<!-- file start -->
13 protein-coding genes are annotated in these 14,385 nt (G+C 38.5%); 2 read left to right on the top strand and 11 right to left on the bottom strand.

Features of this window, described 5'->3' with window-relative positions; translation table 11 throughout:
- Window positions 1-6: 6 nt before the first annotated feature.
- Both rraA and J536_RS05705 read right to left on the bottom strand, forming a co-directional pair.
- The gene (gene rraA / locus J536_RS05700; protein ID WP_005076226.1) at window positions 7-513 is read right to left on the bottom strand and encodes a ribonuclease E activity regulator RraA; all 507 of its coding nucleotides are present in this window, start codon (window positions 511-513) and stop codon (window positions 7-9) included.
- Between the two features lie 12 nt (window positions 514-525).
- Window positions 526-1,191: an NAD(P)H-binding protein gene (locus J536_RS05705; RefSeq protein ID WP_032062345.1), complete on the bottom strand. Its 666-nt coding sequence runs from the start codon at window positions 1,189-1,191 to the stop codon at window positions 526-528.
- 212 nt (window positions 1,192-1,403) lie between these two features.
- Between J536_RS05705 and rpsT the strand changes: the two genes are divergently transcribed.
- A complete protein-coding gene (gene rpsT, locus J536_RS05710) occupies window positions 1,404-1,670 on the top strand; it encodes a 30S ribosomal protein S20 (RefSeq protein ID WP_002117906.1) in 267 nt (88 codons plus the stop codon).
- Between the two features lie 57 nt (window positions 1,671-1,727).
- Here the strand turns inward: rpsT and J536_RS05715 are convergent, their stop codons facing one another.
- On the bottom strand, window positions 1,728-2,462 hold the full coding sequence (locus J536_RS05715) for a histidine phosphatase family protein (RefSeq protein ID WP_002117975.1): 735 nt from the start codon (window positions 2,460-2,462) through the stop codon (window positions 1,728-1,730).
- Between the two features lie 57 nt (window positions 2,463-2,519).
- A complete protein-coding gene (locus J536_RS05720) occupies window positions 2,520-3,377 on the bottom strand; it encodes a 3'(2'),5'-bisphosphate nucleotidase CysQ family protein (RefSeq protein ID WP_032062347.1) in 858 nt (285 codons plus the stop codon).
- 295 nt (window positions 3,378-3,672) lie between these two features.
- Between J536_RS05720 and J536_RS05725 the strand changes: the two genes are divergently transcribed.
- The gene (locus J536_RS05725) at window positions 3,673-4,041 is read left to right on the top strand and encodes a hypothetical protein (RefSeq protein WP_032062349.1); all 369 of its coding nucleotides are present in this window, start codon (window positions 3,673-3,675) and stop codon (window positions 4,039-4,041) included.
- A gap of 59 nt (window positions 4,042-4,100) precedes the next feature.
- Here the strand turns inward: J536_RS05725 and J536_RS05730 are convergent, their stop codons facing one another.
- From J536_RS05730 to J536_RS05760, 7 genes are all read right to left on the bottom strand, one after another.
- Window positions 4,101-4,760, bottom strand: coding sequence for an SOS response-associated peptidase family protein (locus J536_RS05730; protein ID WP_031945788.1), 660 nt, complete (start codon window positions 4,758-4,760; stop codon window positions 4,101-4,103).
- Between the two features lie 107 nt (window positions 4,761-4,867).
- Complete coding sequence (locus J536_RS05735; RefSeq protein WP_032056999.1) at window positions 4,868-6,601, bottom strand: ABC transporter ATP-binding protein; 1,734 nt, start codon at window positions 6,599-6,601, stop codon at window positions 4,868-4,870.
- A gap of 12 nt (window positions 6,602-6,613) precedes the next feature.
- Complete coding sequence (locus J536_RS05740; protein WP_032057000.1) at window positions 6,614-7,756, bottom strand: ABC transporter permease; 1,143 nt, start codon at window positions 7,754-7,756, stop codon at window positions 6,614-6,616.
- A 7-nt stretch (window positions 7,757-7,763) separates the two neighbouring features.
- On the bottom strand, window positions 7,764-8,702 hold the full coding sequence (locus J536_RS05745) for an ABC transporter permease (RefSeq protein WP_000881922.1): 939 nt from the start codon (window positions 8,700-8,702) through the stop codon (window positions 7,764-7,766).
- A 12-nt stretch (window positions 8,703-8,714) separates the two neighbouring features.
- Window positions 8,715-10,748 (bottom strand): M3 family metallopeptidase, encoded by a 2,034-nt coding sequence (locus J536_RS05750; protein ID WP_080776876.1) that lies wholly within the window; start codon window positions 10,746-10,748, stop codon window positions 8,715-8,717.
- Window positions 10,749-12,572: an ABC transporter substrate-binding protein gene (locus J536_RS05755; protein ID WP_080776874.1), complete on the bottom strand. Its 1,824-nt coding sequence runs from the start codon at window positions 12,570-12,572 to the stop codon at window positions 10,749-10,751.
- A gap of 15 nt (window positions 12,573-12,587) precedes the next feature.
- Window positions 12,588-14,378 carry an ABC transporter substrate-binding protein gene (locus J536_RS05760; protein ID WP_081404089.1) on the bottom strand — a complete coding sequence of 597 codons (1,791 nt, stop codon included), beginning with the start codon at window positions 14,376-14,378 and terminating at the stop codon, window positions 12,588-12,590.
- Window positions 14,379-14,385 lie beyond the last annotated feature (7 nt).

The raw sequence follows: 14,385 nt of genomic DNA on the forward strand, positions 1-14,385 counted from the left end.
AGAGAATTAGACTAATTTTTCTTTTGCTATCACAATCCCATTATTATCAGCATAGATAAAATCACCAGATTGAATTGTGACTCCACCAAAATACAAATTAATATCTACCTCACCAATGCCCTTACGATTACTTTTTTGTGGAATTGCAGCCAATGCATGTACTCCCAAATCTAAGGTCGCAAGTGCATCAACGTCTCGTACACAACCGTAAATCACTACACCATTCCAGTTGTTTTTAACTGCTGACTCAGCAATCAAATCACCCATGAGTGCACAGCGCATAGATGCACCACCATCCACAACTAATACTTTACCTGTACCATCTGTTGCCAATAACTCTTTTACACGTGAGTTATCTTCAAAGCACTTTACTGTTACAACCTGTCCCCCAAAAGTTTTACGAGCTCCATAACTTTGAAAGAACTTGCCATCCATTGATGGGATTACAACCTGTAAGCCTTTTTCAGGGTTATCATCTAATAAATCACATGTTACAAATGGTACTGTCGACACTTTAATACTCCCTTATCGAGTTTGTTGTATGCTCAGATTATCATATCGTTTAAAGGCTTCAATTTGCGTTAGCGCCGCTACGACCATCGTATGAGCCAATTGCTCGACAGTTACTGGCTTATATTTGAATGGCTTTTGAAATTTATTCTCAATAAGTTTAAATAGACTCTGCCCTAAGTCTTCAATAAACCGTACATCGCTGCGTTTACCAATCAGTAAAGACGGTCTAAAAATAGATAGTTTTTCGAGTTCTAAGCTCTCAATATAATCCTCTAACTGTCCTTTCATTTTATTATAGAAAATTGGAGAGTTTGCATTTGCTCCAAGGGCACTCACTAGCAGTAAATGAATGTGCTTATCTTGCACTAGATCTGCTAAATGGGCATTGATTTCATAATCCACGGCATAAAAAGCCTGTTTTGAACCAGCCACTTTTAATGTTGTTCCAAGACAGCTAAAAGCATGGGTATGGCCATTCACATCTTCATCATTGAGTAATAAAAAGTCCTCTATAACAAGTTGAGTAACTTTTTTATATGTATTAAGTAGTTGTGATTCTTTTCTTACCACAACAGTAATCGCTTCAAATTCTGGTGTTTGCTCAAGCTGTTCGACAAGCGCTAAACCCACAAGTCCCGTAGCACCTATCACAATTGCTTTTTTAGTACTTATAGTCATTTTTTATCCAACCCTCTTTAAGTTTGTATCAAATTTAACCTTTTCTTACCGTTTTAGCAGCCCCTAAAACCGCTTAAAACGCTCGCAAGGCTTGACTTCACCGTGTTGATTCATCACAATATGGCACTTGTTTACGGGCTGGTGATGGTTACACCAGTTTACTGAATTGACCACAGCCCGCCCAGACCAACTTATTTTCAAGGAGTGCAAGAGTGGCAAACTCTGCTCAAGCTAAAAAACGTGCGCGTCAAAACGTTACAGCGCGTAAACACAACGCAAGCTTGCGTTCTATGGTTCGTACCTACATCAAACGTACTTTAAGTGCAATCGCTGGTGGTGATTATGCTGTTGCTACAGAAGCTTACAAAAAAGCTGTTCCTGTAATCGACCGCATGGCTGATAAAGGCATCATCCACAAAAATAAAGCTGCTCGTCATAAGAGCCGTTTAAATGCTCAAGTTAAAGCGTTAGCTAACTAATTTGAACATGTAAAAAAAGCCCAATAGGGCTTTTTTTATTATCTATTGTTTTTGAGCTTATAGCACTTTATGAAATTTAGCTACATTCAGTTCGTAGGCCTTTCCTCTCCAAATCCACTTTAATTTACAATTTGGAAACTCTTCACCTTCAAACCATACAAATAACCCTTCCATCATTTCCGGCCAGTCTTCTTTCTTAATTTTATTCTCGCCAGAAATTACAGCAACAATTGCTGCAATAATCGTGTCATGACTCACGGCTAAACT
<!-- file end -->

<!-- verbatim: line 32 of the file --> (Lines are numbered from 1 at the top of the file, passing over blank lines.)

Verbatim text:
- A gap of 15 nt (window positions 12,573-12,587) precedes the next feature.